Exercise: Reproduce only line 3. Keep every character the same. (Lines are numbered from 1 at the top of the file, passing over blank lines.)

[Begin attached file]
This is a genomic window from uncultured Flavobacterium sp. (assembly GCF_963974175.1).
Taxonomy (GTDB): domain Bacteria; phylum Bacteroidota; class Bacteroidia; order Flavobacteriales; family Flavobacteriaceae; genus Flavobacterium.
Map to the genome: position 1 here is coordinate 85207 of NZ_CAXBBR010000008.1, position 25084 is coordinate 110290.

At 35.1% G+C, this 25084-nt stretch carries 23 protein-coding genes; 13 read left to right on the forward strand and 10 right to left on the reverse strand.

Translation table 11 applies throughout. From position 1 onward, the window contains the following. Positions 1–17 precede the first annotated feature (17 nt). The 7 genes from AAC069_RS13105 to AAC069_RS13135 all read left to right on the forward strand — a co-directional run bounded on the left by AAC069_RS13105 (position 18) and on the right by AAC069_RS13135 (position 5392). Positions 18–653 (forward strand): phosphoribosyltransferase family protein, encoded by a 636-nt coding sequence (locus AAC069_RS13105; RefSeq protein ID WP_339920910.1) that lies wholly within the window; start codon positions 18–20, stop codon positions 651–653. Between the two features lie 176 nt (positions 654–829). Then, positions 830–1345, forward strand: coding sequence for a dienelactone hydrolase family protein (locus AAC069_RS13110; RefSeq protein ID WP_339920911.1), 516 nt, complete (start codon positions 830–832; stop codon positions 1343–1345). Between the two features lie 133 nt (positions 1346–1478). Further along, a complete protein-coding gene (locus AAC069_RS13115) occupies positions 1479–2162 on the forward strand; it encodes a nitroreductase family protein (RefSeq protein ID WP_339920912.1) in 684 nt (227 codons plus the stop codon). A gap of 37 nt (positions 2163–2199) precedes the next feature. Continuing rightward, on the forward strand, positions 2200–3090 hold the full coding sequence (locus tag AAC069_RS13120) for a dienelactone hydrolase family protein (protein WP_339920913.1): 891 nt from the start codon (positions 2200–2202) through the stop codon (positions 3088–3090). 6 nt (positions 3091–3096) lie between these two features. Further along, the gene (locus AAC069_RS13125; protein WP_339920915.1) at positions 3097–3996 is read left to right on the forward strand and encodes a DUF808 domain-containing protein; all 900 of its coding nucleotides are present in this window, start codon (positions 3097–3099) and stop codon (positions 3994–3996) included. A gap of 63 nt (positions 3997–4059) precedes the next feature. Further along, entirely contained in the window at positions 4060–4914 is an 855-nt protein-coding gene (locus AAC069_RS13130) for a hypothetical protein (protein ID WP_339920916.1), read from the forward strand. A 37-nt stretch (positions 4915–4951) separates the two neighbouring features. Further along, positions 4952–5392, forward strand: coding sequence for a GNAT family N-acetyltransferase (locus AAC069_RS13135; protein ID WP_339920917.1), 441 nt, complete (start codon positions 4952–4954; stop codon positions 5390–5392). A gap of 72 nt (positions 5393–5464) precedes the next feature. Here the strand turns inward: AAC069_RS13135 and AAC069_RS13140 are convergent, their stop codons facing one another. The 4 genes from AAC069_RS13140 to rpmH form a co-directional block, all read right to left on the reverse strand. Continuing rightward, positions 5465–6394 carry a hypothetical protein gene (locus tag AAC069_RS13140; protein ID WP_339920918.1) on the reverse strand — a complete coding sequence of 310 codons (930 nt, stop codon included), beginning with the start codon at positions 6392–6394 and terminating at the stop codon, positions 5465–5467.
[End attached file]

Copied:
Map to the genome: position 1 here is coordinate 85207 of NZ_CAXBBR010000008.1, position 25084 is coordinate 110290.